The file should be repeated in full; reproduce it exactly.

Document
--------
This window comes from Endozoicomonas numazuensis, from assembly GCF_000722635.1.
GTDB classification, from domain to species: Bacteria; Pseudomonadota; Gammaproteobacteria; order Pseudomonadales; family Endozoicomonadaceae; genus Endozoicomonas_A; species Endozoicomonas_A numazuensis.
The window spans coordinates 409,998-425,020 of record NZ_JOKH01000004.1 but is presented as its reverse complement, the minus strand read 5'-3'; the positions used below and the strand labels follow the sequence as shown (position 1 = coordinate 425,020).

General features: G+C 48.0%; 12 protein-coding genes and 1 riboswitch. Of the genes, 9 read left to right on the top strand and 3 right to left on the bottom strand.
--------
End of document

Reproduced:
This window comes from Endozoicomonas numazuensis, from assembly GCF_000722635.1.
GTDB classification, from domain to species: Bacteria; Pseudomonadota; Gammaproteobacteria; order Pseudomonadales; family Endozoicomonadaceae; genus Endozoicomonas_A; species Endozoicomonas_A numazuensis.
The window spans coordinates 409,998-425,020 of record NZ_JOKH01000004.1 but is presented as its reverse complement, the minus strand read 5'-3'; the positions used below and the strand labels follow the sequence as shown (position 1 = coordinate 425,020).

General features: G+C 48.0%; 12 protein-coding genes and 1 riboswitch. Of the genes, 9 read left to right on the top strand and 3 right to left on the bottom strand.